I believe I was first invited to make a presentation for the Book of Mormon Archeological Foundation because members of BMAF became aware of articles that I had posted on my blog, http://www.frostcave.blogspot.com/, wherein I attempted to thoughtfully speculate on a number of gospel subjects with scholarly themes, or vice versa, scholarly subjects with gospel themes. I thought at first that I might be invited to make a presentation on one or two of those articles, but I quickly realized that a principle concern of BMAF right now is to comment upon the well-publicized, well-funded movement which has captured the attention of some Latter-day Saints, and which has come to be known as the Heartland/Great Lakes/or Promised Land model of Book of Mormon geography. I must admit, when I was first locked into these parameters I felt rather bummed. The whole subject and defense seemed very dull. Addressing it appeared as if it would be a waste of my time. I felt (and feel) sure that, eventually, inevitably, such a movement would readily, by itself, fall by the wayside without any help from anyone, just like a myriad of other LDS cultural mythologies like Y2K, or Embraced by the Light, or Art Kocherhan's Isle of Promise, or the angel hitchhiker who goes around telling everyone to get their food storage together and buy a generator.
I've come to realize that this particular phenomenon is slightly different than others. The adherents to the "Heartland" model are, admittedly, of a somewhat different character, and the fuel that feeds the movement itself is very different from that which has fed similar movements in the past. As I pondered the issue, I decided that I was most interested in discussing what I perceived to be the movement's primary attraction—the most salient selling-points, and the core human proclivity that gives these philosophies their strongest intellectual and emotional punch—i.e., the thing that successfully attracts and converts many of the sincere, faithful, and God-fearing saints who have become the philosophy's most vocal advocates. In the end, I think this movement is a fascinating study in Gospel psychology, particularly as the LDS Church evolves from being a principally American phenomenon to that of a world-wide phenomenon. As I present some of these ideas I'm most worried first-off that I might come off as patronizing and belittling. Perhaps this is somewhat unavoidable. But more than anything I hope to fend off that predilection. I recognize that feelings surrounding this issue are very tender, very passionate, and surprisingly dogmatic. This was again emphasized to me a few weeks ago while I was engaged in an autograph signing at the Costco Store in Orem, Utah promoting the 11th Volume in my Tennis Shoes Adventure Series, Sorcerers and Seers.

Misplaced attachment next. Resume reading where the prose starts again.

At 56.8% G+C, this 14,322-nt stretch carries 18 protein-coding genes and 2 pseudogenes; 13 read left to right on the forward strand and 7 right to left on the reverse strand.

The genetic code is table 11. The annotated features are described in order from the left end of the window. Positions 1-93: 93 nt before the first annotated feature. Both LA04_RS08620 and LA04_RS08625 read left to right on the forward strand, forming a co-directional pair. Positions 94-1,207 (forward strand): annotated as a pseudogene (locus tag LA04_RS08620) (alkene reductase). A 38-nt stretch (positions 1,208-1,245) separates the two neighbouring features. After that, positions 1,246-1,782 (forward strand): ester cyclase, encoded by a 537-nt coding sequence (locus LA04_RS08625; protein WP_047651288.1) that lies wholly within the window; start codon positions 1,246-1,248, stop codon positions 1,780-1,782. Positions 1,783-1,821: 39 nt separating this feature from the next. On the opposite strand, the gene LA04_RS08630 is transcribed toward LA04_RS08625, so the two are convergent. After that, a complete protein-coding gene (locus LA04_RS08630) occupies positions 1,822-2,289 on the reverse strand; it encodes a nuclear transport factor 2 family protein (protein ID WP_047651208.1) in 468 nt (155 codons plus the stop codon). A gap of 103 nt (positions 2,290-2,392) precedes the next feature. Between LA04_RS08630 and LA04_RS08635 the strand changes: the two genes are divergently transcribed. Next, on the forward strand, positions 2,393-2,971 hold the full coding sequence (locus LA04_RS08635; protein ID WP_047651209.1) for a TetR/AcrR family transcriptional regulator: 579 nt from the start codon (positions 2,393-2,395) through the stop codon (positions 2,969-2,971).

At events like this the sale and signing of books is often feast or famine. I'm either surrounded by dozens of gushing fans who hand me book after book or else I'm all alone twiddling my thumbs and watching an endless stream of shopping carts wander by with everything from water-softener salt to blueberry muffins. (Perhaps this only happens at Costco signings . . .) It's during some of these thumb-twiddling phases that I'm frequently approached by some of the most unique characters that I ever meet. And this is exactly what happened during one of those lulls in Orem. A woman approached me and began the conversation by telling me how much she loved my books. Then she asked me if I'd taken the opportunity to "update" some of my geographical perspectives about the Book of Mormon in lieu of some of the recent studies that have established that Nephites and Lamanites lived exclusively in the Eastern United States.
This kind of a situation always puts me in an awkward position. If it's been a long day and I'm tired and just roll my eyes, well, I'll likely lose a book sale—and possibly a customer for life! On this particular day I was a little more on my toes than usual, but still unprepared for the passion that I was about to confront. I replied to the woman that I was indeed familiar with those perspectives and was even in the process of studying its precepts in preparation for my presentation to the Book of Mormon Archeological Foundation, which was to take place in a couple of weeks. I told her, dispassionately, that we needed to be careful of studies done by enthusiasts and layman as opposed to disciplined scholars, and that often, even with disciplined scholars, we needed to be careful. I confessed to her that because of my career I'd had a wide range of opportunities to study and compare the writings of numerous Book of Mormon researchers, although I, myself, was not a scientist.
At that instant I heard a voice across the aisle boom, "Well, I am!" It was the woman's husband, and what he was proclaiming was that he, in fact, was a scientist. He said that he taught at a small Utah college and that everything his wife was professing to me about Book of Mormon geography inside the borders of the United States was absolutely true. The man proclaimed himself a physicist and fully supported the "Heartland" geographical model. At that point I informed them both that my initial investigation of the Great Lakes or Heartland model was not particularly compelling, that much of the research was shoddy and often based on information or evidence compiled more than a century ago, and in general seemed interlaced with bias and prejudice supporting a very narrow preconceived agenda, which is usually the anathema of sound scientific research. (I don't think I said it quite so eloquently, but basically that's how I replied.) At that point the woman patted my hand or my shoulder—I don't quite recall which—and said, "Well, obviously you suffer from a common ailment: You have already made up your mind."